The officer also seemed to be completely unaware that she had never talked a single inmate into surrendering. The tactical team had to fight every one last one she worked on.

You, of course, are the first part of the equation.  How do you handle this situation? How do you present yourself?

You will also have a role to play. If it is a predatory assault, the threat has already assigned you the role of victim. If it is a dominance display ("You lookin' at my woman?"), you have been assigned the role of rival. Before the assault during the verbal stage, you may be able to pick your own role. By the time the threat becomes physical, it is too late.

In the opening example, the inmate wanted the catharsis of a fight. He wanted to hurt and be hurt. He didn't want to fight one officer because he knew he was going to lose and wanted to lose with what he saw as honor. He would have preferred to fight five or six or ten officers, so he played his script and got angry and loud. He expected Rory to play the other half of his script. To get angry or indignant and rush to call a bunch of officers in for an epic fight would have led nowhere. Rory didn't.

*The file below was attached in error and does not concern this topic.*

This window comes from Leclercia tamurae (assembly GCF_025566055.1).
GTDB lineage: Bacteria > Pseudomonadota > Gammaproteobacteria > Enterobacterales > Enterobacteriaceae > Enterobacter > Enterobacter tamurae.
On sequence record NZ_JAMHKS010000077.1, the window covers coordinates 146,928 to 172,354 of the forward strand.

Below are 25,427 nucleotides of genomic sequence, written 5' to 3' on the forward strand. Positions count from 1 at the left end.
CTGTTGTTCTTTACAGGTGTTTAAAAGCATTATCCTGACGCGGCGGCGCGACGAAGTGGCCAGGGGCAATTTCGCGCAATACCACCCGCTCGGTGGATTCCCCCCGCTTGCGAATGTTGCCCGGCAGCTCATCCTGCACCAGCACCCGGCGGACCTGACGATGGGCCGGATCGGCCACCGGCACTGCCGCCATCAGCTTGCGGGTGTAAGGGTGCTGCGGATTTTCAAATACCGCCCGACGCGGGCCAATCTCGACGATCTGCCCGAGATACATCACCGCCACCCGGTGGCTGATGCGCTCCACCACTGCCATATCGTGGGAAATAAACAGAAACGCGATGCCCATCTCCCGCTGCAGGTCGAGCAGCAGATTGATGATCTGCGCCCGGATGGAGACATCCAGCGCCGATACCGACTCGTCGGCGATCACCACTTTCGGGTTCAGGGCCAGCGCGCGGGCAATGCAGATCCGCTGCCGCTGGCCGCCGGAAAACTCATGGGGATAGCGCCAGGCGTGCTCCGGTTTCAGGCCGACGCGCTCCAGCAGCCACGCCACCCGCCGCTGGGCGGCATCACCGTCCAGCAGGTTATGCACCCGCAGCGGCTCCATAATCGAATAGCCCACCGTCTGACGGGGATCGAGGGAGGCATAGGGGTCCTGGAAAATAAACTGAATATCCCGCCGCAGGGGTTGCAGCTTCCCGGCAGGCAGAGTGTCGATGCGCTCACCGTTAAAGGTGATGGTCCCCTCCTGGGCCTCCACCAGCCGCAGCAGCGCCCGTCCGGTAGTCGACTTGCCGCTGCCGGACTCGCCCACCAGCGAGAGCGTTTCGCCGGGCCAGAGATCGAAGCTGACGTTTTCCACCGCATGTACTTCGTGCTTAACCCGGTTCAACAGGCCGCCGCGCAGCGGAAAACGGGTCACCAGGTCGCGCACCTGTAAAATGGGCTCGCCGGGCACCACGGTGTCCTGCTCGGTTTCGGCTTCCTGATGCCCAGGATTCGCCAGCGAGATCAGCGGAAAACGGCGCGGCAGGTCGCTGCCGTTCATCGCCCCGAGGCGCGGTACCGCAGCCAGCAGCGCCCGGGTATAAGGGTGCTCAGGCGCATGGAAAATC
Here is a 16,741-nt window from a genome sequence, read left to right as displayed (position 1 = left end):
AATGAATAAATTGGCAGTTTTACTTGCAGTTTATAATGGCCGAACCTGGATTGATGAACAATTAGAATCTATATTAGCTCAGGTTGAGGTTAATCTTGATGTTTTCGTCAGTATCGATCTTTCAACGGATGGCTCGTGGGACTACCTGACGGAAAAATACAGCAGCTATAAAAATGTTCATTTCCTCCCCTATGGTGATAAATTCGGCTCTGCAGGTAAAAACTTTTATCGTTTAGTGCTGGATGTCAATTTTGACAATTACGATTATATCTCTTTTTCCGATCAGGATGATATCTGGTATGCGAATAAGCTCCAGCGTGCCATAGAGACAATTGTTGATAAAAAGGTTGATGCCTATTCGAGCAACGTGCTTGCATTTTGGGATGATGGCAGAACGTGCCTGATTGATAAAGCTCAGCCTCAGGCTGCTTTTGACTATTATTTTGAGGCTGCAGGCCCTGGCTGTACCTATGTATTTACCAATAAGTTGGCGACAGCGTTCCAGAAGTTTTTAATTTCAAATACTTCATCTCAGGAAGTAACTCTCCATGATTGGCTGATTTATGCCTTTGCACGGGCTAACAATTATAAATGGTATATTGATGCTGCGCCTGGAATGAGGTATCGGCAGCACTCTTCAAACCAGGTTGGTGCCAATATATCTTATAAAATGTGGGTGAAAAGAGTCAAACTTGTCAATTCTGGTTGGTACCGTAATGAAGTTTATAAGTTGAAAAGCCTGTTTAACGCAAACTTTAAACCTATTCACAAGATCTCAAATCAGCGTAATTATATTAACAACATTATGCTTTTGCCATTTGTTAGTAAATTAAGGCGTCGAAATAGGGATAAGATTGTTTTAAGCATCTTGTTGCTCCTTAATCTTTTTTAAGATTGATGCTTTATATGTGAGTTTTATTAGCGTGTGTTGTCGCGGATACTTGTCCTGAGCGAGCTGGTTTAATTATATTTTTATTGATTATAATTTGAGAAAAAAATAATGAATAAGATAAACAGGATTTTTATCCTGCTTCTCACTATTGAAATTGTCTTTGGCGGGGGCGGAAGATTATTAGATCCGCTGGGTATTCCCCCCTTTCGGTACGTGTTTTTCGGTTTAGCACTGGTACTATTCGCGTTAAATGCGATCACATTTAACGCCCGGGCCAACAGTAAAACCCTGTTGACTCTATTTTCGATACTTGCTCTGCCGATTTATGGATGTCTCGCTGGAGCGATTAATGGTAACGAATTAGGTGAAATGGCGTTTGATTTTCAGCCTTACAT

Staying on a script is subconscious. When the script changes, when you don't play your role, the other guy has to think. If the conflict is based on anger, getting the adversary to think can lower his level of tension. With a predator who is deciding to use violence for logical ends, you want him worried, concerned that there are risks of which he is not aware.

The role you choose can be an "end run" around your personal style. Role-playing, even in a real situation, can be effective. How would a drill sergeant handle this? How would a chaplain? You automatically recognize that those are two very different but very effective communication paradigms.

Caution! DO NOT cast yourself in the Billy Bad-Ass role: